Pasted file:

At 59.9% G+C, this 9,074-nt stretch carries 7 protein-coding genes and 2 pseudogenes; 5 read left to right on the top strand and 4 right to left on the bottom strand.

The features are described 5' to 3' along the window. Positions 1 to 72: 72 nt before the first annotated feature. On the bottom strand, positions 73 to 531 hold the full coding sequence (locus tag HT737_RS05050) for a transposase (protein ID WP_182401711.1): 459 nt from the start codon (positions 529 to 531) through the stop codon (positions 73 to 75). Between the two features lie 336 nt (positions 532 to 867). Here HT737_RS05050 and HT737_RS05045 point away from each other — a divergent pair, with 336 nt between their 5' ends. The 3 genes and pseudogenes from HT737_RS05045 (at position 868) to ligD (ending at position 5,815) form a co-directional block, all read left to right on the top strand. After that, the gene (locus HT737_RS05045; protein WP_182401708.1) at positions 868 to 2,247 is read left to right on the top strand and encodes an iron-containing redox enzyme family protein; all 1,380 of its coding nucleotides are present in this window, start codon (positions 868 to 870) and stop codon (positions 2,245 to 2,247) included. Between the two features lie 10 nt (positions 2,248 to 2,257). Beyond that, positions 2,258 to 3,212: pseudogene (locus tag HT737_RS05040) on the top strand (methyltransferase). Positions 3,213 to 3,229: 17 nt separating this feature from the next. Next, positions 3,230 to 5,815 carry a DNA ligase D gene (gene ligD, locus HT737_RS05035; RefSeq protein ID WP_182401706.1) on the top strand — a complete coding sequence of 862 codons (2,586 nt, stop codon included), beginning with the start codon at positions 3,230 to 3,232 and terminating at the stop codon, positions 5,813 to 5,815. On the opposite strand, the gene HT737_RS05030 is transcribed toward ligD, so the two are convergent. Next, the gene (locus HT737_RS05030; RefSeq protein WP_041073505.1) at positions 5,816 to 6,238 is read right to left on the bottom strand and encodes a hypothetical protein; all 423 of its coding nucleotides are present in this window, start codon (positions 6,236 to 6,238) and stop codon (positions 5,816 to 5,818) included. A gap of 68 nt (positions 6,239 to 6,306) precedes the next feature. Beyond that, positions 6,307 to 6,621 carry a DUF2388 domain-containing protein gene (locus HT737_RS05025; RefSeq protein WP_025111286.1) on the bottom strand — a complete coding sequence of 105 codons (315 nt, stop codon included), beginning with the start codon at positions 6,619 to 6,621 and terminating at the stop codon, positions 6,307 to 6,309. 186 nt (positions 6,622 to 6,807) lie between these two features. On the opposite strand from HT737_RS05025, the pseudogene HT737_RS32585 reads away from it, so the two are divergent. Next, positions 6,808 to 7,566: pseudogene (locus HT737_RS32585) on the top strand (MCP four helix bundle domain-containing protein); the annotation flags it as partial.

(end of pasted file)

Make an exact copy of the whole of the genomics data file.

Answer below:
At 59.9% G+C, this 9,074-nt stretch carries 7 protein-coding genes and 2 pseudogenes; 5 read left to right on the top strand and 4 right to left on the bottom strand.

The features are described 5' to 3' along the window. Positions 1 to 72: 72 nt before the first annotated feature. On the bottom strand, positions 73 to 531 hold the full coding sequence (locus tag HT737_RS05050) for a transposase (protein ID WP_182401711.1): 459 nt from the start codon (positions 529 to 531) through the stop codon (positions 73 to 75). Between the two features lie 336 nt (positions 532 to 867). Here HT737_RS05050 and HT737_RS05045 point away from each other — a divergent pair, with 336 nt between their 5' ends. The 3 genes and pseudogenes from HT737_RS05045 (at position 868) to ligD (ending at position 5,815) form a co-directional block, all read left to right on the top strand. After that, the gene (locus HT737_RS05045; protein WP_182401708.1) at positions 868 to 2,247 is read left to right on the top strand and encodes an iron-containing redox enzyme family protein; all 1,380 of its coding nucleotides are present in this window, start codon (positions 868 to 870) and stop codon (positions 2,245 to 2,247) included. Between the two features lie 10 nt (positions 2,248 to 2,257). Beyond that, positions 2,258 to 3,212: pseudogene (locus tag HT737_RS05040) on the top strand (methyltransferase). Positions 3,213 to 3,229: 17 nt separating this feature from the next. Next, positions 3,230 to 5,815 carry a DNA ligase D gene (gene ligD, locus HT737_RS05035; RefSeq protein ID WP_182401706.1) on the top strand — a complete coding sequence of 862 codons (2,586 nt, stop codon included), beginning with the start codon at positions 3,230 to 3,232 and terminating at the stop codon, positions 5,813 to 5,815. On the opposite strand, the gene HT737_RS05030 is transcribed toward ligD, so the two are convergent. Next, the gene (locus HT737_RS05030; RefSeq protein WP_041073505.1) at positions 5,816 to 6,238 is read right to left on the bottom strand and encodes a hypothetical protein; all 423 of its coding nucleotides are present in this window, start codon (positions 6,236 to 6,238) and stop codon (positions 5,816 to 5,818) included. A gap of 68 nt (positions 6,239 to 6,306) precedes the next feature. Beyond that, positions 6,307 to 6,621 carry a DUF2388 domain-containing protein gene (locus HT737_RS05025; RefSeq protein WP_025111286.1) on the bottom strand — a complete coding sequence of 105 codons (315 nt, stop codon included), beginning with the start codon at positions 6,619 to 6,621 and terminating at the stop codon, positions 6,307 to 6,309. 186 nt (positions 6,622 to 6,807) lie between these two features. On the opposite strand from HT737_RS05025, the pseudogene HT737_RS32585 reads away from it, so the two are divergent. Next, positions 6,808 to 7,566: pseudogene (locus HT737_RS32585) on the top strand (MCP four helix bundle domain-containing protein); the annotation flags it as partial.